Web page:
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Hulshoff hub delivery service users get cold feet

Last year, the idea was innovative: removals company Hulshoff built a large logistics base along the A5, complete with 3,100 solar panels on the roof to charge a whole series of electric vehicles. The plan was to put part of Hulshoff’s fleet of vehicles to work as a smarter way of supplying Zuidas. Rather than having hundreds of suppliers separately doing the last mile through this busy city district, they could drop off their deliveries at the Hulshoff base. Then, at fixed times, Hulshoff, would use their electric vehicles to deliver bundles of items right to the door of companies who subscribed to the scheme.

Twenty times a day

Reduced traffic, fewer traffic jams, less danger, noise and exhaust fumes are obviously an advantage for everyone. Companies that subscribed also enjoy other benefits from the service. ‘There’s now no longer any need for someone to go to the door ten or twenty times a day to receive a package from an unknown person’, says Ger Hulshoff, who set up the experimental arm of the company with his son Gerry. ‘When you use our services, you always get the same delivery person at the door, complete with VOG (Certificate of Good Conduct).’

Coffee and paper

To publicise the experiment, there were large roadside billboards, Hulshoff became an active member of the Green Business Club, and it also funded the pilot. Ultimately, 11 companies subscribed as customers. Together, they selected 35 suppliers to take part. It mainly involved items that are always in the building and do not need to be chilled, such as paper and coffee. Fresh food and drink and packages for employees were not included yet.

The panels on the roof at Hulshoff

Cold feet

Eleven customers is far from all of the participants in the Green Business Club. ‘They got cold feet’, explains Nina van den Berg, project manager at the club. ‘Companies are scared of outsourcing something like that and adding an extra link to their supply chain. ‘Will everything arrive on time? Won’t it get lost?’ Because using the hub adds in a short delay, some processes need to be restructured. ‘For example, you need to order new coffee two days in advance rather than one.”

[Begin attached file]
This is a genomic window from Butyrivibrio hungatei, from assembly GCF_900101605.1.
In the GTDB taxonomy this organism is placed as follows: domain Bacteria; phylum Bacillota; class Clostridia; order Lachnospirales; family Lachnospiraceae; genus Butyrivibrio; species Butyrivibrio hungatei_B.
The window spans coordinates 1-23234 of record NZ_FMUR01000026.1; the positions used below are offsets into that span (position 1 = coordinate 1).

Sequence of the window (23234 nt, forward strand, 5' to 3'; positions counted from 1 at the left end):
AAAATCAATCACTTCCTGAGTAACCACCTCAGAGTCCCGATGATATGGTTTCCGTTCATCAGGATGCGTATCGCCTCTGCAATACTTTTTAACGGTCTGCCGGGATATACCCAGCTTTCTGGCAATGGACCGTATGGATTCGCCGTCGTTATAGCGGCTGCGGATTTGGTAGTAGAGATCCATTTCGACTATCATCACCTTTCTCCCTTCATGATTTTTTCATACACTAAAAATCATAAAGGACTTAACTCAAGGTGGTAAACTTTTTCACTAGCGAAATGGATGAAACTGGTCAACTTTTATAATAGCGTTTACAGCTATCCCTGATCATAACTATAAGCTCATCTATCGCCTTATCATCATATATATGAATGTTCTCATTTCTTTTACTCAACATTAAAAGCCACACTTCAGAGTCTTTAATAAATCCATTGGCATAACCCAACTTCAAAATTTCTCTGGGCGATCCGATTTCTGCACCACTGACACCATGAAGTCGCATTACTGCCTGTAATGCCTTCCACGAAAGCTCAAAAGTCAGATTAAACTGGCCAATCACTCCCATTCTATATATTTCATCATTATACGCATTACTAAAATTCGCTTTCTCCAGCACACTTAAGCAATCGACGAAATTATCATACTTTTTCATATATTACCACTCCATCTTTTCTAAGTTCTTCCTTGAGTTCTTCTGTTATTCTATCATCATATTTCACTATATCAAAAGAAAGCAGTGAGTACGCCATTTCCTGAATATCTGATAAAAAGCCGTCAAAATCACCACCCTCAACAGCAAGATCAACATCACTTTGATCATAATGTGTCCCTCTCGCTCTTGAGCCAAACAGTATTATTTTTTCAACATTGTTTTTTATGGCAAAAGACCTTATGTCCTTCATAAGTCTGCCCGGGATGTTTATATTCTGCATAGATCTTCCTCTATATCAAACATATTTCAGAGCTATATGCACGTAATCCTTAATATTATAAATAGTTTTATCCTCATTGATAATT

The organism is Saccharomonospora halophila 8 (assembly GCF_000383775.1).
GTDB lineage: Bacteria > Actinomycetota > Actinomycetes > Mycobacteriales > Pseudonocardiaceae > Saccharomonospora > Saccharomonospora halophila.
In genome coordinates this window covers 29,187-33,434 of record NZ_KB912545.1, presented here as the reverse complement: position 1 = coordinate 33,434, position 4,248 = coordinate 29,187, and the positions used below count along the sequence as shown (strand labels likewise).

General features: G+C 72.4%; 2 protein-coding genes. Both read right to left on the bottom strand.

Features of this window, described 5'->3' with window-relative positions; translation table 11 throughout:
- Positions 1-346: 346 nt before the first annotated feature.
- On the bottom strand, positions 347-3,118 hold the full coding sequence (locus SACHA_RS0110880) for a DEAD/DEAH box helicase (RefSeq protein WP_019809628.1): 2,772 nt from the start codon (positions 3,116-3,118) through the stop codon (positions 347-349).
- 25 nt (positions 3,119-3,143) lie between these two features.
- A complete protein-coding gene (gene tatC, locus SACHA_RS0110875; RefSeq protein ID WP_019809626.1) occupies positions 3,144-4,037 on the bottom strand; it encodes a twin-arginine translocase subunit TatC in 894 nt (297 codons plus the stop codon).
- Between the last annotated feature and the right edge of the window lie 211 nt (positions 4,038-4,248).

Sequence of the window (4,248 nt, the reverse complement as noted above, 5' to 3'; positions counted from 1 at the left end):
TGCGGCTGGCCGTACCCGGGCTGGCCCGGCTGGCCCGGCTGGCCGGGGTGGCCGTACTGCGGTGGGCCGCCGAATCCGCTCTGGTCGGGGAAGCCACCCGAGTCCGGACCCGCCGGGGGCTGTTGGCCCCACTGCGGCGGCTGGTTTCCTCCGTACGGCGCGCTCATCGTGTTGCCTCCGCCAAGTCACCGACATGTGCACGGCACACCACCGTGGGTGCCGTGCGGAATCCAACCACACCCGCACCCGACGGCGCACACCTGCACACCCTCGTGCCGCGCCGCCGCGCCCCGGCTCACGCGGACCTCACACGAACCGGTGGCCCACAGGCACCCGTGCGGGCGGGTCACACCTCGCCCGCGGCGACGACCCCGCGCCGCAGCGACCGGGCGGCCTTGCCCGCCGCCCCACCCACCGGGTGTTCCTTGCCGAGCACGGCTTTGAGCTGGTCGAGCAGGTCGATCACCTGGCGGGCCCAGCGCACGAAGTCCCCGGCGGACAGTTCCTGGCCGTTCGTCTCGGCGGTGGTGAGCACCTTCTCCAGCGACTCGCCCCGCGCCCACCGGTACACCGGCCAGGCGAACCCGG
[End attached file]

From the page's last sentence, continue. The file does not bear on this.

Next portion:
For the first six months, Hulshoff offered free use of the hub. After that, customers had to pay – a few hundred euros per month, depending on the number of deliveries per week. Much to Hulshoff’s disappointment, most of the customers gave up on it at that point. The outbreak of coronavirus followed soon after. ‘If there’s nobody in the building, nothing needs to be delivered’, says Hulshoff, summing up the situation. Even before corona, he felt it was ‘very slow to grow’. This is something he finds strange, because prior to the pilot, everyone in the club was willing to sign the so-called Green Deal ZES, aiming to achieve Zero Emission City Logistics by 2025.

With 300 tenants, the WTC was interested from the outset

Who pays?

‘The participants still support the ambition’, says Van den Berg, ‘but there needs to be a better business case first.’ In her view, many customers were actually highly satisfied, but the move towards a subscription proved too much. The advantages for a single office are also far from always clear, for example. In multi-tenanted buildings, offices are often located somewhere upstairs in a tower. That means receiving deliveries is not their problem, but that of the building manager, downstairs at the rear entrance. With that in mind, the WTC itself became a Hulshoff customer, with 300 tenants. Van den Berg: ‘They really have a problem, with all the trucks having to get through a narrow street.’ But even in situations like that, it’s always a question of who pays the bill. After all, offices and the building manager benefit from the hub, but so do the suppliers, who no longer need to drive into the busy area.

Tower subscriptions

Later this year, three fourth-year business studies students from Amsterdam University of Applied Sciences will be setting to work at Green Business Club Zuidas. With input collected from all stakeholders on what the hub is worth to them, the students will work on possible business cases. Could there be tower subscriptions, for example? And how many tenants, what kind of size, do you need to make it work? Van den Berg can see all kinds of secondary advantages in a hub. ‘You automatically gain a better overview of how many deliveries are actually arriving on which days and it’s also easier to see if different tenants in the building would be better advised ordering paper from the same company.’

Return logistics

Van den Berg is also thinking hard about return logistics. ‘If Hulshoff delivers full pallets, the empty ones can be returned straight away, filled with empty cardboard and plastic packaging. Nevertheless, Van den Berg feels that hubs can only be a part of the solution for the problem of distribution. She still sees plenty of unnecessary journeys with items that are not needed. ‘Just stop transporting tap water and start ordering flowers from the local florist.’ There are now other hubs also active in Amsterdam, such as Deudekom’s Simplymile and the City Hub. Van den Berg: ‘It’s good for the market. Things are really moving.’ She’s happy that Hulshoff is carrying on with at least two participants and expects to see many further developments around this kind of hub.

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